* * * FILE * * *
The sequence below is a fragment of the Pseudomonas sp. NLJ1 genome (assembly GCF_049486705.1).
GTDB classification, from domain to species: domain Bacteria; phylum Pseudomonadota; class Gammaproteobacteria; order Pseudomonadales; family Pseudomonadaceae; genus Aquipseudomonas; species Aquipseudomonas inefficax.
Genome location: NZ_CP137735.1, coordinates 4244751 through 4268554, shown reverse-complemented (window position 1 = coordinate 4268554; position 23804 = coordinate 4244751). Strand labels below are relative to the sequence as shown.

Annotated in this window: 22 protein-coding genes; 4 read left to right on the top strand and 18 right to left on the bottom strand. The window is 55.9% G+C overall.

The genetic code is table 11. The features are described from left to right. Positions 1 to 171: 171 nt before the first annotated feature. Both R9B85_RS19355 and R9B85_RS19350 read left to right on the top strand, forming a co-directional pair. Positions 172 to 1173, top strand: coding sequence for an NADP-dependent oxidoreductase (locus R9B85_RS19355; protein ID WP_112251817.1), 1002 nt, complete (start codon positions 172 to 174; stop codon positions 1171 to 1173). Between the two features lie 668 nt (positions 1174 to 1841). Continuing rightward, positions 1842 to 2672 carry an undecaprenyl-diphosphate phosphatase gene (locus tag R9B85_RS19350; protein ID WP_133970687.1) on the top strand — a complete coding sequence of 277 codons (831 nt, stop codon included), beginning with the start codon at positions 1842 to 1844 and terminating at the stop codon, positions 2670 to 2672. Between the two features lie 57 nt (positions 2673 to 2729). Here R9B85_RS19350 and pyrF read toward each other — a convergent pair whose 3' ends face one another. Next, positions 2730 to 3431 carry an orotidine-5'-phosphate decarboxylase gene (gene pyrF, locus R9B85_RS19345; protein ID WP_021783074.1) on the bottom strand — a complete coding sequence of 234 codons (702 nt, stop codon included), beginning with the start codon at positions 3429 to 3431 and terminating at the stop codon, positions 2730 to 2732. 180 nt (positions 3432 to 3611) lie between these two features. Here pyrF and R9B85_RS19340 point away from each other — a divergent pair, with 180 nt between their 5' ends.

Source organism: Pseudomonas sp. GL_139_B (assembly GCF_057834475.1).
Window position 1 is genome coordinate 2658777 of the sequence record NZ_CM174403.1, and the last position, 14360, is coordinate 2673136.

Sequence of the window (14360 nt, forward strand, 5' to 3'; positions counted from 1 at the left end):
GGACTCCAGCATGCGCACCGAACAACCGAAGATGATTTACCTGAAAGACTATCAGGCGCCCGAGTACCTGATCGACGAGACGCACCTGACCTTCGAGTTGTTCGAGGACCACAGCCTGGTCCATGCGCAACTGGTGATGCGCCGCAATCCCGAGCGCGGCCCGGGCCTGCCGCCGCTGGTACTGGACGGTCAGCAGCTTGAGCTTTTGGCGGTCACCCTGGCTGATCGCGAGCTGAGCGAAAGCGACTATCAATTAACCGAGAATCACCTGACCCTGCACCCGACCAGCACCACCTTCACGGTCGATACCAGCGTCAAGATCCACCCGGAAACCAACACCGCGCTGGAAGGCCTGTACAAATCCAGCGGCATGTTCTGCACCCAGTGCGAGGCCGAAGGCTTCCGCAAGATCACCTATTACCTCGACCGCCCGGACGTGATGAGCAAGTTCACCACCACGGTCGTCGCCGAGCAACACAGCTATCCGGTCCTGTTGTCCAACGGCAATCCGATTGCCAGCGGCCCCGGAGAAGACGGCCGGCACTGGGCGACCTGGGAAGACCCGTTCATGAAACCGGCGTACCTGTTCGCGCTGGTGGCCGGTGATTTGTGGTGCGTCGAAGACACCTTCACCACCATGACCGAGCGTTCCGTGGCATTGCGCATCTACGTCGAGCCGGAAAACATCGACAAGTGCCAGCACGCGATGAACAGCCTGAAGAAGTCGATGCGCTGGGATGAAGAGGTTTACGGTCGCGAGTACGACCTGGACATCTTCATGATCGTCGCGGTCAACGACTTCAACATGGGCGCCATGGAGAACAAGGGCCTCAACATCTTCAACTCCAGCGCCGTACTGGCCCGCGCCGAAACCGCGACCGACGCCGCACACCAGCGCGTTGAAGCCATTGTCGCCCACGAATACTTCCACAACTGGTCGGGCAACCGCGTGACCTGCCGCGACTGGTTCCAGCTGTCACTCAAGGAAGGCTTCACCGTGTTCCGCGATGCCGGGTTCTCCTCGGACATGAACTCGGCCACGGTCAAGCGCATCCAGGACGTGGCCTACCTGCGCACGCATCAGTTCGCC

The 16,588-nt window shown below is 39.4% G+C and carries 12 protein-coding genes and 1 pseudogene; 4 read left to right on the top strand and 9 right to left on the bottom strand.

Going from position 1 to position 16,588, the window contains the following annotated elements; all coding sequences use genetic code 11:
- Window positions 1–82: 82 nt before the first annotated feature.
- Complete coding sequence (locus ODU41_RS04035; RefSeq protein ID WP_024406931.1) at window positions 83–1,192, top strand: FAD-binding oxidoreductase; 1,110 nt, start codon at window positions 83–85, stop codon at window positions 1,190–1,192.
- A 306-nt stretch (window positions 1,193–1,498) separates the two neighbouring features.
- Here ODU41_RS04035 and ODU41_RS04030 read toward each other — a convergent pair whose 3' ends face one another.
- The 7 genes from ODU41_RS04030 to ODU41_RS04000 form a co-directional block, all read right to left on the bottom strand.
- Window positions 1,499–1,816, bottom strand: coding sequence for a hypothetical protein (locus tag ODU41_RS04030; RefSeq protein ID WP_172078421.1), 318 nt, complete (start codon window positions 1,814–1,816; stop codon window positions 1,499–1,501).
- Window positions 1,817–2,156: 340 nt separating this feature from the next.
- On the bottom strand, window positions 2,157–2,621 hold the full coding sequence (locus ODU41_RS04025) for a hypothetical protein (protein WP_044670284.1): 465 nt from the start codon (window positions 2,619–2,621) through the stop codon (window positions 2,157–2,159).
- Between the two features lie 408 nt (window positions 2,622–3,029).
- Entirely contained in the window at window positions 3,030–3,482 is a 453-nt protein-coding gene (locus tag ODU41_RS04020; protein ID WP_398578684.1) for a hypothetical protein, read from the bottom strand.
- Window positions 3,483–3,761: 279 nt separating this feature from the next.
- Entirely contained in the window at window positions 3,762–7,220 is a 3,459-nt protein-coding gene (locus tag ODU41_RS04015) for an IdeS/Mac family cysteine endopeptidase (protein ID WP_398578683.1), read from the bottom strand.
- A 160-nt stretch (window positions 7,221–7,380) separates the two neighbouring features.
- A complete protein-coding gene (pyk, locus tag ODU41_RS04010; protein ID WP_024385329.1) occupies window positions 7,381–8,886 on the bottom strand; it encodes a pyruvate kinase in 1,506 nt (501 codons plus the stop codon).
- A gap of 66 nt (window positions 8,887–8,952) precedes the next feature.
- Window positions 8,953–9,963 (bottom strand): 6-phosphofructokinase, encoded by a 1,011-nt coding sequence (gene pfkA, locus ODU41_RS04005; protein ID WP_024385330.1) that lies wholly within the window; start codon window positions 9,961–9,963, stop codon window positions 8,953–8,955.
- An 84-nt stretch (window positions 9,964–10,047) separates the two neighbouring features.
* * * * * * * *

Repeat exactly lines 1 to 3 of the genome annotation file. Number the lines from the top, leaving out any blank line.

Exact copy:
The sequence below is a fragment of the Pseudomonas sp. NLJ1 genome (assembly GCF_049486705.1).
GTDB classification, from domain to species: domain Bacteria; phylum Pseudomonadota; class Gammaproteobacteria; order Pseudomonadales; family Pseudomonadaceae; genus Aquipseudomonas; species Aquipseudomonas inefficax.
Genome location: NZ_CP137735.1, coordinates 4244751 through 4268554, shown reverse-complemented (window position 1 = coordinate 4268554; position 23804 = coordinate 4244751). Strand labels below are relative to the sequence as shown.